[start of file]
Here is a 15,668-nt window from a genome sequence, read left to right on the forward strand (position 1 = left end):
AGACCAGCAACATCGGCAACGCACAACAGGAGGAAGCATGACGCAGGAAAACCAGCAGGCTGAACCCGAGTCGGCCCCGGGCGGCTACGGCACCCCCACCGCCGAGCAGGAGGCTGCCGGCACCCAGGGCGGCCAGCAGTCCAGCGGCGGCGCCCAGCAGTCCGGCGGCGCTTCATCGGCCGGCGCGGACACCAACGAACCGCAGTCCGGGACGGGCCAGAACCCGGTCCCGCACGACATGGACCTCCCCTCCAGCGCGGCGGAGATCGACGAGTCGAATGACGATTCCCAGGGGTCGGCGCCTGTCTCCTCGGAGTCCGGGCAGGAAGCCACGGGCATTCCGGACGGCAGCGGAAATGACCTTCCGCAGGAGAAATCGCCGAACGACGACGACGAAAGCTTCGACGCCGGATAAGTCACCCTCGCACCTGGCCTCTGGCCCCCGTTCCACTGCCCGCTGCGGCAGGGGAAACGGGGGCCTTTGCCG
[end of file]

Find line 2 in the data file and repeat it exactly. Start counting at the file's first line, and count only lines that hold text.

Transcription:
AGACCAGCAACATCGGCAACGCACAACAGGAGGAAGCATGACGCAGGAAAACCAGCAGGCTGAACCCGAGTCGGCCCCGGGCGGCTACGGCACCCCCACCGCCGAGCAGGAGGCTGCCGGCACCCAGGGCGGCCAGCAGTCCAGCGGCGGCGCCCAGCAGTCCGGCGGCGCTTCATCGGCCGGCGCGGACACCAACGAACCGCAGTCCGGGACGGGCCAGAACCCGGTCCCGCACGACATGGACCTCCCCTCCAGCGCGGCGGAGATCGACGAGTCGAATGACGATTCCCAGGGGTCGGCGCCTGTCTCCTCGGAGTCCGGGCAGGAAGCCACGGGCATTCCGGACGGCAGCGGAAATGACCTTCCGCAGGAGAAATCGCCGAACGACGACGACGAAAGCTTCGACGCCGGATAAGTCACCCTCGCACCTGGCCTCTGGCCCCCGTTCCACTGCCCGCTGCGGCAGGGGAAACGGGGGCCTTTGCCG